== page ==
Workshop Presentation

January 5, 2018 | Author: Anonymous | Category: Business, Finance, Financial Markets
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The ACG Cup Competition Workshop Kenneth E. Jones Boathouse Capital February 10, 2014

What We Are Going to Cover I.

Presentation Skills and Organization


Valuation of Private Companies


Private Company Financial Metrics


How to Avoid Mistakes

I. Presentation Skills and Organization

Presentation Skills and Organization The best case covers all the fundamentals and is professionally delivered both verbally and visually Some tips on how to deliver the best case:  Everyone should have a speaking part; not just pushing a button  State your assumptions  Use all relevant valuation methods  Provide a pitch book quality presentation  Use PowerPoint and Excel to create charts and graphs  Understandable and Pithy – re-write and edit it down to the essence; use oral skills to add color or explanations  Organization of Presentation  Be concise and use an orderly format  BUT, do not put detailed calculations in the main presentation – use an Appendix  Index, Executive Summary, Presentation, Conclusion, Appendices


II. Valuation of Private Companies

Valuation of Private Companies

Valuation Methodologies There are four most commonly used valuation methods 1. Comparable transactions 2. Comparable public companies 3. Discounted cash flow 4. LBO Valuation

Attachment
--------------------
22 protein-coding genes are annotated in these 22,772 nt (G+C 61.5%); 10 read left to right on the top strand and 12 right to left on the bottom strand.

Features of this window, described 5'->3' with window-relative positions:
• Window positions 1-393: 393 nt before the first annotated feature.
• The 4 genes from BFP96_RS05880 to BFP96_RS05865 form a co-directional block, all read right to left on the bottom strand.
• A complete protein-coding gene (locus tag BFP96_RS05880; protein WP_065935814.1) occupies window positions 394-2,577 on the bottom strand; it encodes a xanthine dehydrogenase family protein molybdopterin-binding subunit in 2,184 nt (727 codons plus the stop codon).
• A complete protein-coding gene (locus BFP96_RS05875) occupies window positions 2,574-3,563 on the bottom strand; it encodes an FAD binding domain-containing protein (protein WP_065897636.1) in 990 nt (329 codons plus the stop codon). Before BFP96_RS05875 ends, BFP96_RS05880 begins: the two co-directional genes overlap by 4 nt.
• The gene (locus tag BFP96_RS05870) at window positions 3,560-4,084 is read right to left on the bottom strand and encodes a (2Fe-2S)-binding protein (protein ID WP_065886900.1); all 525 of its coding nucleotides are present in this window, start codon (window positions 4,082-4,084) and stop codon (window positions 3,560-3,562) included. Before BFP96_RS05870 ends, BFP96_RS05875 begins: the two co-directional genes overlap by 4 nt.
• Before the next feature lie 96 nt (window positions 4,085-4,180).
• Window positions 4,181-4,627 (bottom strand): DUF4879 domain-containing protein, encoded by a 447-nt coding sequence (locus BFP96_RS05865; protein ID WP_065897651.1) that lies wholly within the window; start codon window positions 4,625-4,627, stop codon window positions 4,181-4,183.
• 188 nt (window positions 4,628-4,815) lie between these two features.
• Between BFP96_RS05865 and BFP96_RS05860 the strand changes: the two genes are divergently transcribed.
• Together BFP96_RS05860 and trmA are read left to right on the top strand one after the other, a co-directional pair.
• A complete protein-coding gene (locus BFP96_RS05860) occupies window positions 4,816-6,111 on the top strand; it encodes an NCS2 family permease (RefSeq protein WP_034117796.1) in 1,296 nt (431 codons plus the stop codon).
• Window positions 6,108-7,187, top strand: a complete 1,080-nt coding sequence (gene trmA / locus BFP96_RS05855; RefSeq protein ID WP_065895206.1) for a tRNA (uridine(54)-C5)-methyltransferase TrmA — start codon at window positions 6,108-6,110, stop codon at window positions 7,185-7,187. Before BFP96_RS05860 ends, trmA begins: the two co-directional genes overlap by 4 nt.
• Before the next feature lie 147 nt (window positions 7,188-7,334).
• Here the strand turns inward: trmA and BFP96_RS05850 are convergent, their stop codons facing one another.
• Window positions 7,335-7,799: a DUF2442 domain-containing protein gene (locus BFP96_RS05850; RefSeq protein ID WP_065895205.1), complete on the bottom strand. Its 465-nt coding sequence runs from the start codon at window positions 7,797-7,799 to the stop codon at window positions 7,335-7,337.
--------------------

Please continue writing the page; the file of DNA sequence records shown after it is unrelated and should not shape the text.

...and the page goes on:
Valuation of Private Companies Valuation Methods – Comparable Transactions •

Theory: Companies bought and sold in similar industries can be used to value a private company. Use multiples of sales, EBITDA and EBIT. • M&A multiples can be applied directly to private or public company earnings and sales without adjusting for a control premium • Private sales are oftentimes difficult to get good information • Adjustments to EBITDA may not be factored into the multiple (more about that) • Many times, you can’t assemble enough transactions to be meaningful • Only use transactions that have occurred in the last 24 months • Use only those deals that make sense from a size perspective


Valuation of Private Companies Valuation Methods – Comparable Public Companies Theory: Public companies are valued every second of every day by millions of investors. Every piece of public information is reflected in the stock price. • Provides a quick means to value a company by referring to other publicly-traded companies in the same industry with similar operating and financial statistics • Calculate valuation multiples, which can be applied to private company earnings • Control premiums – stock prices are for minority positions. Must increase the value for control – what’s control worth? • Finding the right companies is difficult – case studies typically give you the comparables


Valuation of Private Companies Valuation Methods – Discounted Cash Flow (DCF) Theory: DCF is a method of valuing a company utilizing the projected debt free cash flows discounted back to a present value using a discount rate computed using the Weighted Average Cost of Capital (WACC). • • • • •

DCFs typically derive the highest values The most assumption-laden method, all based on the future Need a realistic 5-year projected income statement and balance sheet (capital expenditures and working capital) Sales growth rate, margins and discount rates are key to value Graded on getting the method generally right, not necessarily the right answer